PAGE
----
When we think of life stages – birth, childhood, end of life, death – we don’t often think of giving birth as one of them. But I believe that giving birth is as much of a life stage as childhood. (And it actually turns out that pregnancy and birth and motherhood DO change our brains significantly, similar to going through puberty. I’m guessing we don’t talk about it thought because it’s still a secret to menfolk.)
It’s a part of the beginning of motherhood, but a very important stage of life, just like pregnancy. Thinking of it that way, taking someone’s experience of giving birth away is a little like taking pregnancy away – at least it feels comparable to me.
Stay with me. Pregnancy prepares us for birth, right? Yes, we grow a child in our bodies (unarguably a huge deal), but think of the emotional and mental development we also go through during pregnancy. There’s the (hopefully) elation at finding out, the challenging morning sickness and pain, the nights becoming more difficult to sleep through and preparing us for those sleep deprived night with our infant. There’s the anticipation in the last few months and weeks, imagining your child with you, imagining the birth, the moment when your child comes out of your body and into your arms. This is an extremely important moment, and throughout our pregnancy, we mentally and emotionally prepare for it. We expect it.
This is a moment that OBs are quick to dismiss, but emotionally and mentally, think of the value of seeing with your eyes, and feeling with your body, your child coming out of you and into the world. This series of moments is crucial in helping a person wrap their heads and hearts around this huge life-changing event.
This is the moment with a c-section that many, many women miss.
Yes, the baby is removed. But the woman often does not see the baby, and certainly does not feel the baby, during a c-section. What’s more, the woman did not do the c-section.
It’s true, I personally feel I did not birth my child. I gave birth, but I did not do the work at the end. I wanted to, but the OB and nurse decided for me that their Saturday schedule was more important than letting my child and I have that life experience. (I am not saying other women with c-sections didn’t birth their children. Not at all. But I am saying I did not feel my c-section was my birth, and it’s a feeling about my individual situation. I did the labor, but I truly feel my physician birthed my child.)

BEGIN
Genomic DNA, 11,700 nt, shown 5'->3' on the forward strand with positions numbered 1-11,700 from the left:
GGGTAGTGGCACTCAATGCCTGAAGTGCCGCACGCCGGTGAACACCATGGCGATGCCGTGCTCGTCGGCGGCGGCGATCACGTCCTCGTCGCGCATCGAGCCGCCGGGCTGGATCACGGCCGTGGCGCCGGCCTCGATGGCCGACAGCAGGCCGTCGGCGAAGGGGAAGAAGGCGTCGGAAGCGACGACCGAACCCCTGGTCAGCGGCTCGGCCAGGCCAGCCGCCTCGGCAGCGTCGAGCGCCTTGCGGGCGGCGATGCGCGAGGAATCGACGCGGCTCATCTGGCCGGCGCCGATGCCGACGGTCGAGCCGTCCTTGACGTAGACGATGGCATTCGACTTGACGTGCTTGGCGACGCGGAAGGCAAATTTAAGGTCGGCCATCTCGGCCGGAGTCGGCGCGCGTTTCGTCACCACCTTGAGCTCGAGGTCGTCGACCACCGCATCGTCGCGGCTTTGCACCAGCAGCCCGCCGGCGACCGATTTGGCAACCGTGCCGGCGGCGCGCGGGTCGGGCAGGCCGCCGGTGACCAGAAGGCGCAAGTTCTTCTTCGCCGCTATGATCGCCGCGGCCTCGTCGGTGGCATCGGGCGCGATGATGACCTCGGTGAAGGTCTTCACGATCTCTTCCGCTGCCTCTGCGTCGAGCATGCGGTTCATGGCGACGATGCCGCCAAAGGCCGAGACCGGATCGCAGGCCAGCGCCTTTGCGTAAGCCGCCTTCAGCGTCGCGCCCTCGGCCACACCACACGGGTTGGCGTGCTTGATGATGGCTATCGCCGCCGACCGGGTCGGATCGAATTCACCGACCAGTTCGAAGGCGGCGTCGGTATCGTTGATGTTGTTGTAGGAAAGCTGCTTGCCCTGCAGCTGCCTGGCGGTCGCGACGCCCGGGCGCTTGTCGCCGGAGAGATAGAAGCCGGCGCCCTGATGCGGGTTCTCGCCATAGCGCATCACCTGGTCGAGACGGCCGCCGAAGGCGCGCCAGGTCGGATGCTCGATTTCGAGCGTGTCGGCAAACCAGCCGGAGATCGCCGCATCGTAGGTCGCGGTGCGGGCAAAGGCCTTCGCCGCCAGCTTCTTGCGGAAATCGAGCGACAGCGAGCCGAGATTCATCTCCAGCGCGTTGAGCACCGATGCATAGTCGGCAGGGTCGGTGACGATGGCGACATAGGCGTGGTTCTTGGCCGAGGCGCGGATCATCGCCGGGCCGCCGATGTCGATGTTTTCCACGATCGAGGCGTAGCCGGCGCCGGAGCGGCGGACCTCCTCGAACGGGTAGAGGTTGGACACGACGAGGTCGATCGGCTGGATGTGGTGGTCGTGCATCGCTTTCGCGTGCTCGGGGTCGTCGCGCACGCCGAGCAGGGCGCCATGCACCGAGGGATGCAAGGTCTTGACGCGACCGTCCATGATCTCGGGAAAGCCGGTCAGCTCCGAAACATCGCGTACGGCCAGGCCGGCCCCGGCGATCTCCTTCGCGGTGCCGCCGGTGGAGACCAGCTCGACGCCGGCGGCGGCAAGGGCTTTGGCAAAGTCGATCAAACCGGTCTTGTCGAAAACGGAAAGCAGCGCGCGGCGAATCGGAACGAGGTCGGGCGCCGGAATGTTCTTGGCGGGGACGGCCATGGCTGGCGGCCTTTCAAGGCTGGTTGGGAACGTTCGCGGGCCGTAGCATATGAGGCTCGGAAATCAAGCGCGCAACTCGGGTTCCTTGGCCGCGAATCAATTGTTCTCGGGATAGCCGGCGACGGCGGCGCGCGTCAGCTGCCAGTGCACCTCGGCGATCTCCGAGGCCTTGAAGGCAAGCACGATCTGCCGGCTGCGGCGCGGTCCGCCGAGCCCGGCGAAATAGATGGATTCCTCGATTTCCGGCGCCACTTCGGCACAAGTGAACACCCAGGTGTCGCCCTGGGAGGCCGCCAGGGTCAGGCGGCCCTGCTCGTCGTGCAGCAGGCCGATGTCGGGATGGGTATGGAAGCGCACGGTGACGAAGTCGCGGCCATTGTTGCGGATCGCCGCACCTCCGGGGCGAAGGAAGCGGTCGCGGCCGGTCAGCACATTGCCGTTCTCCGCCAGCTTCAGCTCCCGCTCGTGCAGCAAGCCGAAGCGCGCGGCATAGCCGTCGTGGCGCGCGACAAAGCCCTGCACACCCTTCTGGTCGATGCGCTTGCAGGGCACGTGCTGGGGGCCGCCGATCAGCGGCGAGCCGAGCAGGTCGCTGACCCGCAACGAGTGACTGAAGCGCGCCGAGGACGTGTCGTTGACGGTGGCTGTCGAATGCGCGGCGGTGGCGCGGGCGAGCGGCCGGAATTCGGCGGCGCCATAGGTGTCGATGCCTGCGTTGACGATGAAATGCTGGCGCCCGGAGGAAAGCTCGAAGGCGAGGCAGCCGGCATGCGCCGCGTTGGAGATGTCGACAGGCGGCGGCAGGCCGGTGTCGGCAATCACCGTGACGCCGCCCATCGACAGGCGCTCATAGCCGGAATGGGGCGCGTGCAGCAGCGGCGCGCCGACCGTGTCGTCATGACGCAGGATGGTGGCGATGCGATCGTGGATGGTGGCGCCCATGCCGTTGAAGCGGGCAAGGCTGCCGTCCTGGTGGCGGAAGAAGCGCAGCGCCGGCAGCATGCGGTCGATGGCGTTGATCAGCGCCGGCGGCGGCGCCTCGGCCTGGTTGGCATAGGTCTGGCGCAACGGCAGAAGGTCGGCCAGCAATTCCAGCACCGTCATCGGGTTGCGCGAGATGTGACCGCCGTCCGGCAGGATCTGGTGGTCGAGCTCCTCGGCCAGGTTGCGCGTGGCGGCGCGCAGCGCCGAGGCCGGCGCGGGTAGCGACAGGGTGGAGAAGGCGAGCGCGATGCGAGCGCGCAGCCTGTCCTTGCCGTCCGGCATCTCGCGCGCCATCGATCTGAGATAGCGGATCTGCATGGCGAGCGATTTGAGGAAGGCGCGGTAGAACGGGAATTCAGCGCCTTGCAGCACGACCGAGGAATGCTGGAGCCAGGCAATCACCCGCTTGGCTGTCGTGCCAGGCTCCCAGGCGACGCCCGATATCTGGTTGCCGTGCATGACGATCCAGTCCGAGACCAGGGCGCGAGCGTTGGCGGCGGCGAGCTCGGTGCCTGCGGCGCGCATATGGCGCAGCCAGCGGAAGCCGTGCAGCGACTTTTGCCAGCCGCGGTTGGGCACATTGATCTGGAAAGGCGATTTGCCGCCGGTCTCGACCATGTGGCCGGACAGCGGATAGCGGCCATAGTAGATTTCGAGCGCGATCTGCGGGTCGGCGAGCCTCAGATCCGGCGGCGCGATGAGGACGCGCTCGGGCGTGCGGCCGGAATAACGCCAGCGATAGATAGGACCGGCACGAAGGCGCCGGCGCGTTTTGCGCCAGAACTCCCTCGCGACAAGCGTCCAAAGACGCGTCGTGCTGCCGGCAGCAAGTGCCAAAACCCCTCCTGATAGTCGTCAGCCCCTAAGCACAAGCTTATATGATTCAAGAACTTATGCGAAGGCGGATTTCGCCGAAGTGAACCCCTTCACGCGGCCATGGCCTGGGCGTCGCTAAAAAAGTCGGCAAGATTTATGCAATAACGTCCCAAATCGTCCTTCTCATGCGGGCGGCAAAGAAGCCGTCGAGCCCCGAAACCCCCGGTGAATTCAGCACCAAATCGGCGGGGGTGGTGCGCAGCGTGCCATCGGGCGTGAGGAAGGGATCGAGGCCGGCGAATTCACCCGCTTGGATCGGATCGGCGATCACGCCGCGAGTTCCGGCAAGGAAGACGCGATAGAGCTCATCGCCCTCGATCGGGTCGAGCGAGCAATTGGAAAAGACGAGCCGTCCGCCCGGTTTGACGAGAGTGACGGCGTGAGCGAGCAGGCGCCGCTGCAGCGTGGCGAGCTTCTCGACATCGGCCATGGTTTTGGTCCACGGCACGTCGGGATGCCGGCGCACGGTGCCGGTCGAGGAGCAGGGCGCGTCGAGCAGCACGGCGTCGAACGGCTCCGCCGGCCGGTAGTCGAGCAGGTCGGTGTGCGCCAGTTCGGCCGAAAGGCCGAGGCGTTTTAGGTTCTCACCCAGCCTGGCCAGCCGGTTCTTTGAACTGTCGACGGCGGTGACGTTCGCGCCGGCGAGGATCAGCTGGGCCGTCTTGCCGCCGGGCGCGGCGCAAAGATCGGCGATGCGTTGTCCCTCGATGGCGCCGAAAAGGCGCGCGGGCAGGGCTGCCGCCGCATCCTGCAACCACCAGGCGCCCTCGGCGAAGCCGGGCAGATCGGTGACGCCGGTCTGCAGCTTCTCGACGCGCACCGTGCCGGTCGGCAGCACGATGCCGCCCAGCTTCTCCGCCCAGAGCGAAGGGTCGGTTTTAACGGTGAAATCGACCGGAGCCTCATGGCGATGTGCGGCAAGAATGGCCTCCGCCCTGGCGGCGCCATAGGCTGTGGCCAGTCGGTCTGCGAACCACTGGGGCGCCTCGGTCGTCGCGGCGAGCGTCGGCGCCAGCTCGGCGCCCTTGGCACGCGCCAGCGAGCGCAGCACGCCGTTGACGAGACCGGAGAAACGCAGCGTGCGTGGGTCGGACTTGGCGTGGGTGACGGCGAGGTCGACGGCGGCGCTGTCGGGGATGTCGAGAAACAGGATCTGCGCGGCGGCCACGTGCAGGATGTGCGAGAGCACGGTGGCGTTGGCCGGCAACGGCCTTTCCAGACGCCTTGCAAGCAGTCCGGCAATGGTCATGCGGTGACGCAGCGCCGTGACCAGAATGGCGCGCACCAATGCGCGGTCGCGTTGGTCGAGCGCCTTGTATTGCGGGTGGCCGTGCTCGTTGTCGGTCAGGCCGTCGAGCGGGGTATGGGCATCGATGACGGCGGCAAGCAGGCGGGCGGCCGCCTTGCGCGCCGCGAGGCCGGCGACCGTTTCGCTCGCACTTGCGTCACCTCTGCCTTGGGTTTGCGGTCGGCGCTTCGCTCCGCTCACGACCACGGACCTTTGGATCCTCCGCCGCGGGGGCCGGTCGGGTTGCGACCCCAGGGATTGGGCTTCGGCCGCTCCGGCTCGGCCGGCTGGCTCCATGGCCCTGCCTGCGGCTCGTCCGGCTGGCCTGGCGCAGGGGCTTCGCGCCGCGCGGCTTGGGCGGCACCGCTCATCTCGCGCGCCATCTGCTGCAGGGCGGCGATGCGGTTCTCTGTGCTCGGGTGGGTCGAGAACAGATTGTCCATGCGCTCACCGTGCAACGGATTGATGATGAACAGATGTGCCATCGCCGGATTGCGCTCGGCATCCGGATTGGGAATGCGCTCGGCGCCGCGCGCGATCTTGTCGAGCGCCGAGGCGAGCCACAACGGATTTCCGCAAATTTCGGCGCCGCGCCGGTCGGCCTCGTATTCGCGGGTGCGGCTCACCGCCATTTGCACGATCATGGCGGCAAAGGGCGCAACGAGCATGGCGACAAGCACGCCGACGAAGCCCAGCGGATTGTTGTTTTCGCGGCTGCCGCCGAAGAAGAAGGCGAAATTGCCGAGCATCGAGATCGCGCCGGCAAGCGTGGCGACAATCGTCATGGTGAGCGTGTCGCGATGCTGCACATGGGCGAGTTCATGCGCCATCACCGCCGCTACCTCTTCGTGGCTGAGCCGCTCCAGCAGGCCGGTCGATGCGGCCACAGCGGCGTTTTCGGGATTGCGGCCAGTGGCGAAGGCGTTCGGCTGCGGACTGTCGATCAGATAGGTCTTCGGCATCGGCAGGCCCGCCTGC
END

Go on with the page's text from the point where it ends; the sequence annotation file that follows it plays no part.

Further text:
I did not see my baby come out, nor did I feel her. I did not see my husband’s face when he saw our daughter for the first time, nor did I see his face for hours after, while I sobbed in the recovery room, alone, except for my doula, while he held our daughter’s hand.
This did something to me. It took something from me. My body and mind had a hard time figuring out for months just where this baby had come from. My mind had a lot of trouble understanding this baby was mine. Bonding was not happening. When they plopped her unceremoniously on my chest without a word, I remember thinking, this could seriously be anyone’s baby. I felt nothing but distant disgust for this surgery team, who had by then turned on the radio and started chatted while working on my body, like a regular old autoshop. I was also heavily sedated and had gone through too much Fentanyl and at least one shot of Narcan to bring me back when they overdid it.
Then, there’s the end game. There’s the end of pregnancy and the beginning of life – the real transition. This is birth.
The laboring is a long journey that almost mirrors pregnancy. There’s the consistent physical pains, and mental fears, rages, hopes, and anxieties all dredged up. Then, at the climax, there’s the joy of bringing the child into the world, triumphantly.
C-sections steal this joy, especially when they are unplanned and unnecessary.
I could feel my body building toward birth, step by step, the labor amping up palpably, level by level. It was building toward the climax of birth. At 9 centimeters, when they gave me an epidural and overdid the Fentanyl, suddenly my body screeched to a halt. When the epidural kicked in, it was as if I had been charging toward the end of a long tunnel on a train and then suddenly the train had just stopped in some sort of cloud-filled limbo. There I was, hanging out in the clouds as my OB dug around in me like I was a thing and called my husband over to look at me like a thing. She didn’t make eye contact with me once I was on my back.That’s not birth. It actually felt highly triggering and a lot like rape.
OBs need to think of what they’re taking from women’s lives when they perform c-sections like they aren’t the beginning of life. It’s meaningful, significant and every birth is once-in-a-lifetime. And for any provider that doesn’t feel that way about birth, I say get the hell out of our bodies.